The bonds will be issued over three years with projects expected to be completed within three to four years.
Approving the bonds authorizes the city to incur debt to build the projects. The requested bond amount is based on the projects’ current estimated costs. If those costs change as a project moves forward, then the amount allocated to that project may not be enough to build it. The city may postpone construction of that particular project or seek additional money from the City Council. Staff will provide financial reporting to City Council to keep the public informed of anticipated project costs versus project budgets.
The City issues bonds to finance projects that will benefit the City for decades, allowing the cost to be spread across the useful life of the project. It would take many years to accumulate enough funding to pay for these projects as we go- during that time the projects don’t get built.
History has shown that construction inflation far outpaces interest costs and are not fixed as the interest will be on bonds. The City’s AAA-rated GO bonds carry the lowest possible interest rates which allow the projects to be financed economically over an appropriate period- usually about 20 years.
The parks bond projects were estimated to be completed within five to seven years. City Council recently committed to include the final parks bond projects in the 2020 proposed budget. In addition, City Council made the decision to increase the homestead exemption to 12 percent to offset the residential impact of the resulting 1 cent tax rate increase.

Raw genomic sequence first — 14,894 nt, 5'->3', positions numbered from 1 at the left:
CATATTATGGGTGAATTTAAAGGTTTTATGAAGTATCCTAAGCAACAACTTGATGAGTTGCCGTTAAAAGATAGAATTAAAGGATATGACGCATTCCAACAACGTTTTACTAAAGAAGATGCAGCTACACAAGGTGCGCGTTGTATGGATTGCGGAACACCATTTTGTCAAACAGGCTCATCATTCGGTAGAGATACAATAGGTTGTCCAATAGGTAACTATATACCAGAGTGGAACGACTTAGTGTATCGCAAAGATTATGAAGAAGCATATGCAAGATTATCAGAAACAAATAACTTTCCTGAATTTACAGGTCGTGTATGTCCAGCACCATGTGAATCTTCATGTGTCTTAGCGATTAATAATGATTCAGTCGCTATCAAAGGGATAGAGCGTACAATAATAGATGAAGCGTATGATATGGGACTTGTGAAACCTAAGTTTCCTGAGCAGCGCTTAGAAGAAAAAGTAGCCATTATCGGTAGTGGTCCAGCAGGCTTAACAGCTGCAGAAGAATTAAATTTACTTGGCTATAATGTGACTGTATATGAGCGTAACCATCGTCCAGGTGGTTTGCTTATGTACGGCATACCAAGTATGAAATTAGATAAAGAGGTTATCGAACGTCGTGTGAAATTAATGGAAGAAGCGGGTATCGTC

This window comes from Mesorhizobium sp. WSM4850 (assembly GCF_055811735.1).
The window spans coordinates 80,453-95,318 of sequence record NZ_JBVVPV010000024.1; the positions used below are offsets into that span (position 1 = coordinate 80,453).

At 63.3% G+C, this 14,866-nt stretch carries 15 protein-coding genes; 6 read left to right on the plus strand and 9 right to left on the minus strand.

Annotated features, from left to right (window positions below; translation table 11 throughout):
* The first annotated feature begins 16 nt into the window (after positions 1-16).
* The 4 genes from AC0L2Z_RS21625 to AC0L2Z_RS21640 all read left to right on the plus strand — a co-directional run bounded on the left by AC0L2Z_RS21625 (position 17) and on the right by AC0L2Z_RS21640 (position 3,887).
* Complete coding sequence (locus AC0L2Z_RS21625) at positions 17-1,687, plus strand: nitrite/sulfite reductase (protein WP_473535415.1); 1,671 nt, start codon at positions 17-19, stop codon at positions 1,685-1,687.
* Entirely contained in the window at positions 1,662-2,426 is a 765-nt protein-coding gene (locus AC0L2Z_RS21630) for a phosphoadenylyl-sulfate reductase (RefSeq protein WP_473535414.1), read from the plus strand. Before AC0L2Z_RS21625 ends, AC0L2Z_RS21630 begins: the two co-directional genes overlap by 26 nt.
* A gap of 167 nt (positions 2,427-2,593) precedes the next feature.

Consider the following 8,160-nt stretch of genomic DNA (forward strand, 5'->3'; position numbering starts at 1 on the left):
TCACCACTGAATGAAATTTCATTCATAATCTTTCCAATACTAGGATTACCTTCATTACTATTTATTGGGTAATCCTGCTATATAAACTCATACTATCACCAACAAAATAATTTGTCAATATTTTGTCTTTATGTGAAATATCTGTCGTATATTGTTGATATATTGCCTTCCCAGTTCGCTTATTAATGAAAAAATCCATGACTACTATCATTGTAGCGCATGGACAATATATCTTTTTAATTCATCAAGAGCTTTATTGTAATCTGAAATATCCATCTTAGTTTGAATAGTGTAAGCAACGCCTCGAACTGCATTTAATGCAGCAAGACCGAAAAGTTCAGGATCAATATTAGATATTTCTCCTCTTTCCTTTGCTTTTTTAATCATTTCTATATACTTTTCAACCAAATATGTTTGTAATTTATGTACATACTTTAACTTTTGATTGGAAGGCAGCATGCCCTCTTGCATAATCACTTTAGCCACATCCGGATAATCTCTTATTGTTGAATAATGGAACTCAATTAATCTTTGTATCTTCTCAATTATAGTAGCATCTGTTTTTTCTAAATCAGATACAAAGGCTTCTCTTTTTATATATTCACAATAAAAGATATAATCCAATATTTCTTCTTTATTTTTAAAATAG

There will be 4 propositions on the November 2019 ballot.
The interest rate is set by the bond market at the time the bonds are issued. Since the City carries the highest possible rating for GO bonds, the interest rate is among the lowest available for municipal bonds. Sugar Land issues bonds based on a 20-year maturity schedule, with at least half of the principal paying off in the first 10 years. This aggressive repayment schedule also minimizes the interest cost that must be repaid.
The current credit rating or bond rating of the City is AAA- the highest rating available. Issuing additional bonds does not affect the bond rating as long as there is a sound financial plan to support the bonds, for example- recognizing that they cannot be funded within the existing tax rate and that the tax rate must be increased to fund the bonds.
Over the last few years there has been continuous pressure on appraisal districts to reduce growth in appraised values. The three-cent tax increase assumes no growth in taxable values and is the maximum anticipated impact to support the projects based on current taxable value in the City.
Sales taxes are not pledged toward repayment of GO bonds; that statement is incorrect and was never made by the City.
Yes. School districts often freeze taxes for people over 65 because they no longer access educational services; however, the city of Sugar Land continues to provide services to people of all ages.